"The Ambitious Guest" begins in a moment of great tranquillity, with a family cozily gathered around their hearth. Father and mother, eldest daughter and aged grandmother, are briefly described as assuming the guises of persons of their ages who are filled with great contentment. Although they are entirely comfortable, mention is made of the harsh winter weather and the dangerous position of the cottage, over which towers a mountain. The noise of stones tumbling down the mountain has often startled the family at midnight.
Throughout the story, a contrast is made between the cozy harmony within and the stormy conditions of nature outside. The wind rattles their door, and they are glad of the company of a young traveler, who proceeds to make himself at home in the welcome atmosphere of the friendly family.
The Ambitious Guest is "frank-hearted" and quickly engages the family in a discussion of his plans to make a reputation for himself. He finds in them a responsive mood that encourages his conversation about how a person must make his mark on life. As they are caught up in his enthusiasm, several family members express very personal feelings about their lives. The father would like a better property and a better title (Squire)—in short, a station in life that would command the respect of his community. One of the younger children, excited by all this discussion of life’s possibilities, calls out to his mother that he would like everyone, the guest included, to "go and take a drink out of the basin of the Flume!" His seemingly extravagant notion of visiting a brook that spills over into a "deep precipice" amuses the others, who cannot imagine leaving the presumed safety and comfort of the cottage.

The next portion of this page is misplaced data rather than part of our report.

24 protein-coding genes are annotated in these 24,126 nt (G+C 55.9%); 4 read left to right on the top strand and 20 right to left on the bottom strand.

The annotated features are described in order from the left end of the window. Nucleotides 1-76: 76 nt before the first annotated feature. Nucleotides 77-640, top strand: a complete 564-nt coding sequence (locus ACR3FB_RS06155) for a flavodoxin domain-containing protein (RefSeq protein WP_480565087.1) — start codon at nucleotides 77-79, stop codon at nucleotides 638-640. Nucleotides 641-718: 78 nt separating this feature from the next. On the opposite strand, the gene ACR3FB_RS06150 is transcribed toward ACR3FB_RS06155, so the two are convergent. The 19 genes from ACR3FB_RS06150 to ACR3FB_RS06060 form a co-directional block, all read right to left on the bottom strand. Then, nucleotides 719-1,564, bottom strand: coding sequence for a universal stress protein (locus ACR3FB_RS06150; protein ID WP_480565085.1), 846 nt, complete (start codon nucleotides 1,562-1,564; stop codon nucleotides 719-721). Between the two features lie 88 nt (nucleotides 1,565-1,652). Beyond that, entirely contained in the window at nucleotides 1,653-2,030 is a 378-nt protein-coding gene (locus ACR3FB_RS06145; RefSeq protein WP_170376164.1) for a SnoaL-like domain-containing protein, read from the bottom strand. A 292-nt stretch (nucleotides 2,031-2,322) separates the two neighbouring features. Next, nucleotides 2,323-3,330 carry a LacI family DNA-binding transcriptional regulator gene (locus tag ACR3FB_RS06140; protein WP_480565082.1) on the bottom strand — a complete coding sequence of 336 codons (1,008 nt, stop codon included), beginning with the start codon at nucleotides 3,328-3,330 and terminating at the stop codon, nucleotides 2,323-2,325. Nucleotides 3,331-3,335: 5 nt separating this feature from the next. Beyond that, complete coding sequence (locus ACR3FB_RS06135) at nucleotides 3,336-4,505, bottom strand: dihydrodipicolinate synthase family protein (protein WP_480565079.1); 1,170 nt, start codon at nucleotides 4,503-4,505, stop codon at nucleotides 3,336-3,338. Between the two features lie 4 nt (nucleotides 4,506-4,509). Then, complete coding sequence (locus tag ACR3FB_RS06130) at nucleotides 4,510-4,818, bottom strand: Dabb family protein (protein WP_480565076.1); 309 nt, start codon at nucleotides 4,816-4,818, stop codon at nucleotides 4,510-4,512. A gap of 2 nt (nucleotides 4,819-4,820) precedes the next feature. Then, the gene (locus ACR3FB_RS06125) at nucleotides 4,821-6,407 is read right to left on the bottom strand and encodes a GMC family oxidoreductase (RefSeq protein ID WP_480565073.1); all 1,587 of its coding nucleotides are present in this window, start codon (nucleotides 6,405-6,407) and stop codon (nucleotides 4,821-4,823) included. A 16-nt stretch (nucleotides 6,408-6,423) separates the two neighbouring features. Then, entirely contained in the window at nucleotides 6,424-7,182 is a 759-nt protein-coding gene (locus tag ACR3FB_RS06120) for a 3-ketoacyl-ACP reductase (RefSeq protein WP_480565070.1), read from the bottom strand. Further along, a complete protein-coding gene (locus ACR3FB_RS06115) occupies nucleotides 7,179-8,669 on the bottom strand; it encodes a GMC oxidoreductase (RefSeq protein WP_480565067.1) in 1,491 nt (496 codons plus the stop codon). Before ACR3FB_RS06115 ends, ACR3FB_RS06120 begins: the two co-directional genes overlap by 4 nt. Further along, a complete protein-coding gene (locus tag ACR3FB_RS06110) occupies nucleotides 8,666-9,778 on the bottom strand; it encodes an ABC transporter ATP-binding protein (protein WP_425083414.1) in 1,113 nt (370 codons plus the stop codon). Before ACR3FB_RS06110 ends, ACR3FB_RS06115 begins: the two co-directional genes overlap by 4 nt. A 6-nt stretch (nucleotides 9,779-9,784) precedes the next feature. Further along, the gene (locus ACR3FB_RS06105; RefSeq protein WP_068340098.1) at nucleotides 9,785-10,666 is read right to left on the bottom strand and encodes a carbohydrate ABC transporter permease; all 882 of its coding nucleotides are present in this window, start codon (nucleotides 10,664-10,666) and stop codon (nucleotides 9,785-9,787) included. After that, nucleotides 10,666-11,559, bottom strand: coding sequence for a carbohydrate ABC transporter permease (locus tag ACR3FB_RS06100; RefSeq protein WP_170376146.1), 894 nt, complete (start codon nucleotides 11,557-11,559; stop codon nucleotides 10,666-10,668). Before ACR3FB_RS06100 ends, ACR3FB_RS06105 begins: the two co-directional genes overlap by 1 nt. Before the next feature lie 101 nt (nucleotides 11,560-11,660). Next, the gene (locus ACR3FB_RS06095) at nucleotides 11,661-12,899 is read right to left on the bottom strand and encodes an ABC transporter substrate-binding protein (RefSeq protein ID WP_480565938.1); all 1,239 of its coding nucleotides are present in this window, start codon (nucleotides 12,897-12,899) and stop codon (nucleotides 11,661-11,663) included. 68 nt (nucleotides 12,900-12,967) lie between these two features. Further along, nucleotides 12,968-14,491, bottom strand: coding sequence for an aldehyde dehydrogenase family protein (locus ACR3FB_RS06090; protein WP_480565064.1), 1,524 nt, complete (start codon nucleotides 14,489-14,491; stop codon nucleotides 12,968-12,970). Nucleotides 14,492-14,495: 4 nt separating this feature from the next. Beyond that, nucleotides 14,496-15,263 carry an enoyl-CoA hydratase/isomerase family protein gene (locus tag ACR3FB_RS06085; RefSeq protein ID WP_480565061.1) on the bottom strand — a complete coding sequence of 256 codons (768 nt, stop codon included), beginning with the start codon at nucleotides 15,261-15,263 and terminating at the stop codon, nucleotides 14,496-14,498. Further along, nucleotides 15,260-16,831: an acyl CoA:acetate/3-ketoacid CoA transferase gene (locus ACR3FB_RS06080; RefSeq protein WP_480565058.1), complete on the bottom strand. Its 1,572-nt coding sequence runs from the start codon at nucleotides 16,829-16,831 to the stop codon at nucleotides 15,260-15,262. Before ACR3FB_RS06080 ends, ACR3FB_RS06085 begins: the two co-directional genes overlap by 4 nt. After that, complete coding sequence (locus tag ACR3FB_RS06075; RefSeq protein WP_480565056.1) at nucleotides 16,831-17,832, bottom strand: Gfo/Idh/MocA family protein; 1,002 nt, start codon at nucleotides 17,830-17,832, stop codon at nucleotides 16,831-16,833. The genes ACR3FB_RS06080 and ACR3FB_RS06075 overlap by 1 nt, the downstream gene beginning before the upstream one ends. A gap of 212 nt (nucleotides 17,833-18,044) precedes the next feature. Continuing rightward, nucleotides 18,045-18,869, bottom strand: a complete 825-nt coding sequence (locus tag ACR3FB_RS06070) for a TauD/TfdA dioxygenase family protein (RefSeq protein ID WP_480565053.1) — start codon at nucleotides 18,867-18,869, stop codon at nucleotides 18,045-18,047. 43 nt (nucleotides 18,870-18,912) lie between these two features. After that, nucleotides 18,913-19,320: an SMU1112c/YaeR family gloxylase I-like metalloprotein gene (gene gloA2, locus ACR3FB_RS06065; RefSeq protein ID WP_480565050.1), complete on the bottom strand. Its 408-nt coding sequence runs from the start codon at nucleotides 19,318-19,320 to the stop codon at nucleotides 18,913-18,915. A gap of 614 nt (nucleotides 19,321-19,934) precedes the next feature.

One by one, however, the family members forsake their usual placid acceptance of things as they are and admit to various fancies, so that, as the mother says, "we’re in a strange way, to-night.
" The guest himself is portrayed as having "a high and abstracted ambition." A solitary wanderer, his dreams of making his mark are just that—dreams, reveries removed from the concreteness of domestic life as it is evoked at the beginning of the story.
The talk turns to death, as the grandmother confesses to a strange preoccupation with a superstition of her youth, that a corpse cannot rest in the grave if it suspects that something about its appearance is awry. She asks her children to make a point of holding a looking glass over her face to get a glimpse of herself after she is laid out for the grave. "Old and young, we dream of graves and monuments," murmurs the guest, who has stimulated the whole family to think about how it wants to be remembered.
Reminders of the roaring wind and of the harsh, inhospitable elements outside finally culminate in the "awful sound" of a slide. The family rushes from the cottage seeking a safer haven but, in fact, flees "right into the pathway of destruction." The whole mountain falls upon them. In the aftermath, their cottage remains intact and the circumstances of their lives are apparent to all who observe the tokens the family has left behind. Only the identity of the guest remains in doubt, his ambition having come to nought.